The secret to helping this country is to uniformly and widely apply a “deposit” system. When consumers buy bottled water, they will have to pay for the entire plastic bottle, an amount equivalent to 3,000 – 7,000 VND.

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On the other hand, the Norwegian government is also aiming to solve this problem. The government is willing to completely exempt all businesses from this tax, if the national recycling rate reaches over 95%. Currently, companies in this country with plastic waste treatment technology in the Nordic country are achieving impressive numbers, 7 years in a row.

5. Belgium – over 80% of waste is recycled

Belgium is one of the countries with a high recycling and reuse rate of waste in the world, always above 80%. Of the total 183,000 tons of waste collected from households each year, Belgium’s nine recycling plants process about 157,000 tons of plastic and metals and recycle about 132,000 tons (84%) of plastic packaging.

Belgium uses two extremely advanced waste management processes at source called: Ecolizer and Green Event. Ecolizer is a web-based system for production management, helping manufacturers calculate the impact of products on the environment right at the design stage. The system calculates production, transportation, consumption, energy and waste treatment, helping manufacturers assess the environmental impact their products will cause. From those assessments, improvements will be proposed in the process and in product design to reduce the negative impact on the environment as much as possible.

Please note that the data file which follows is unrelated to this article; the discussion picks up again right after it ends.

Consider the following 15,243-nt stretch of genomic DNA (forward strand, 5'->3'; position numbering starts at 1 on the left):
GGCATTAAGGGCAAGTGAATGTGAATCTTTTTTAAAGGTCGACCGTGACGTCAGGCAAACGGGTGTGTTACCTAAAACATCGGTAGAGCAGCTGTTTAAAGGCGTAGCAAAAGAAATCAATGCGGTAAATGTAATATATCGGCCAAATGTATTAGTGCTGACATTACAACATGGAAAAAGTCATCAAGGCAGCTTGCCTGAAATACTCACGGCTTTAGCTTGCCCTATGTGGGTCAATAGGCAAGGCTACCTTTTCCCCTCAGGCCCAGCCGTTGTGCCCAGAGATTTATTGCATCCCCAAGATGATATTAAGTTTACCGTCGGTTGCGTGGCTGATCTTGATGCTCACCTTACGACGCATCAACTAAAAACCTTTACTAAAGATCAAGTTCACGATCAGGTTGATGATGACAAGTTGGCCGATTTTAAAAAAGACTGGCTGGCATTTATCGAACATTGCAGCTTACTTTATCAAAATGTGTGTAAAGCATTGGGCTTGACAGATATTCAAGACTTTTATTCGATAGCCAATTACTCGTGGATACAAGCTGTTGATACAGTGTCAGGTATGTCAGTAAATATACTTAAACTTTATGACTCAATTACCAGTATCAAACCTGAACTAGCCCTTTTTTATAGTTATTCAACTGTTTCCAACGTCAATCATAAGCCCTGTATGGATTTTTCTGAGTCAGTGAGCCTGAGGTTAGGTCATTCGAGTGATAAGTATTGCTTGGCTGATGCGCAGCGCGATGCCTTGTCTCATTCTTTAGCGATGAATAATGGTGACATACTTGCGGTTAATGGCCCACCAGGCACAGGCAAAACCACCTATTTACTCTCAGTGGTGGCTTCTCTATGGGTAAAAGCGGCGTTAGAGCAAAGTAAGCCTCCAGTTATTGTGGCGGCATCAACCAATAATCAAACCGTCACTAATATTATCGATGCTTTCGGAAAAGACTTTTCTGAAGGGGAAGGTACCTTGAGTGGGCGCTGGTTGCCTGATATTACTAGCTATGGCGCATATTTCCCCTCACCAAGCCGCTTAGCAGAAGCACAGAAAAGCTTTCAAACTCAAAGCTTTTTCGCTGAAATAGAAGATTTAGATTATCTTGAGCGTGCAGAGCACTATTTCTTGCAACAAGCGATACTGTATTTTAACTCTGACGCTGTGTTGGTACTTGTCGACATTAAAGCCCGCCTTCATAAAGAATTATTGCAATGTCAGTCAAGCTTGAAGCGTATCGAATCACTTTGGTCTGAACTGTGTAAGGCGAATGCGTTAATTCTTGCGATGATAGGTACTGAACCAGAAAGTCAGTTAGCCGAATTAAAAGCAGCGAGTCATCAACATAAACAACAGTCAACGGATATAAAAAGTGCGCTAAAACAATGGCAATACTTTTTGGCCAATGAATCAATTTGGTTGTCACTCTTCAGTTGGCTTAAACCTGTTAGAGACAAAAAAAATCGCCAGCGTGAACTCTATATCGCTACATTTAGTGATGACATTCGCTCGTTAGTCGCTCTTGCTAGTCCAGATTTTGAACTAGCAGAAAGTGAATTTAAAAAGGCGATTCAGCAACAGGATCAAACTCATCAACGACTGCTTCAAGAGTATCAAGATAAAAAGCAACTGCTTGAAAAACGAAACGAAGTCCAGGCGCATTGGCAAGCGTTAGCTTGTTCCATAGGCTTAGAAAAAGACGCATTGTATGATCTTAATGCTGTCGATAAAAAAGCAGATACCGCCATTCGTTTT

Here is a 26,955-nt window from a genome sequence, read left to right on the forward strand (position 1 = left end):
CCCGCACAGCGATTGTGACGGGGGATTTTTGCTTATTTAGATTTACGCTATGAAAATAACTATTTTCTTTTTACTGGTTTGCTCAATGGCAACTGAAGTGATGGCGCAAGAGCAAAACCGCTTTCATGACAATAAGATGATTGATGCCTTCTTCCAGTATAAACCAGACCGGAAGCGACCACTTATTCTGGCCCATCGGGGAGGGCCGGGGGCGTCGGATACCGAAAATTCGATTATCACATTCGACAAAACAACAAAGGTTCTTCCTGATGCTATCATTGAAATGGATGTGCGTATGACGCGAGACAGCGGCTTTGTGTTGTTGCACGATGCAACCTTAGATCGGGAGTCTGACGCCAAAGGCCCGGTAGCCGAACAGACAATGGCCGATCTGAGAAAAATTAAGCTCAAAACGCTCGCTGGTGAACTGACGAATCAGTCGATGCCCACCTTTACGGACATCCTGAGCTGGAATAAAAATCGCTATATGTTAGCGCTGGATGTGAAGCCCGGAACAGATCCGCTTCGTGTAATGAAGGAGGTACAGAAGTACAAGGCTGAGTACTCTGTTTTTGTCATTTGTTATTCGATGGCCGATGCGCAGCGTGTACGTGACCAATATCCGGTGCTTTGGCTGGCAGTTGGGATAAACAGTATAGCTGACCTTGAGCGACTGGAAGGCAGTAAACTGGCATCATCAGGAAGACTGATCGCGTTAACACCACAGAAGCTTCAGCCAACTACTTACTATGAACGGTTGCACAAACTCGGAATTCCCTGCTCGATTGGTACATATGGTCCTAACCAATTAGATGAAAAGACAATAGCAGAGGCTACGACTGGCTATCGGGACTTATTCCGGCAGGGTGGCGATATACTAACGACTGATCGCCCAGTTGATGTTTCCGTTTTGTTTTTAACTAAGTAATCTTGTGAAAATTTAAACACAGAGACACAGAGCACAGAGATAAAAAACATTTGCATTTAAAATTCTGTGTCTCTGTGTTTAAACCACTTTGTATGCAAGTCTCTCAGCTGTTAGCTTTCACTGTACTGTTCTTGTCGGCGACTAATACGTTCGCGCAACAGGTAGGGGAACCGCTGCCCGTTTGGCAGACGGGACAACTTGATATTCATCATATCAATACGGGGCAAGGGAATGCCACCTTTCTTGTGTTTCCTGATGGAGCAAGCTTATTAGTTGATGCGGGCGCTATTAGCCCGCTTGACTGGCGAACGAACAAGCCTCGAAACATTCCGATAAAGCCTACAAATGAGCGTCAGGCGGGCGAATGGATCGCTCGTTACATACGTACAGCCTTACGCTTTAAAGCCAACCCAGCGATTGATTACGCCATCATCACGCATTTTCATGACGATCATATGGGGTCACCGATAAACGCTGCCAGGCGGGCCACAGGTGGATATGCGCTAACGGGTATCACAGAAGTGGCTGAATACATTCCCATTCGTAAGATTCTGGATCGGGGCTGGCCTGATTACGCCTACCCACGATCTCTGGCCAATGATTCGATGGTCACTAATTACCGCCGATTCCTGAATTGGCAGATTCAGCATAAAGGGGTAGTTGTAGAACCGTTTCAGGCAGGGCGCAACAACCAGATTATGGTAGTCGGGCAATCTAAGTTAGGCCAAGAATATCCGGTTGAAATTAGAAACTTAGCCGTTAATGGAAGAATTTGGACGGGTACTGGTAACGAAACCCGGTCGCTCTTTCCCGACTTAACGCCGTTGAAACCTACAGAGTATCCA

Similar to Ecolizer, Green Events is also a web-based management system for events. This system helps assess the amount of waste that event organizers may create during the event, and also offers ways to reduce waste during the event, even including a list of places for Rent reusable cutlery.

6. Japan – only 1% of waste goes into the environment

Japanese people release nearly 350kg of waste/person/year into the environment, and this country generates about 45 million tons of trash, ranking 8th in the world. Because there is not much land to bury waste, Japan has implemented a solution of burning waste.

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This country uses fluidized bed combustion – an effective method for burning difficult-to-burn materials. This technology treats waste by burying it in a layer of sand, then using gas from the furnace process and some other chemicals to destroy the waste. Garbage inside the oven will be continuously convected, and will be destroyed in a quick time.

This technology also has an outstanding advantage: it helps reduce emissions such as NO and NO2 significantly, and the amount of heat after burning waste is used to produce electricity.

It is known that 20.8% of the total annual waste is recycled in Japan, especially PET synthetic plastic bottles. This is the material used to produce drink bottles in vending machines and grocery stores across Japan. PET bottles that have not gone through the filtration process can be turned into fibers for clothes, bags, carpets and raincoats… the plastic waste treatment technology here has brought a new source of income from recycling plastic into new products.

Source: Môi trường & Đô thị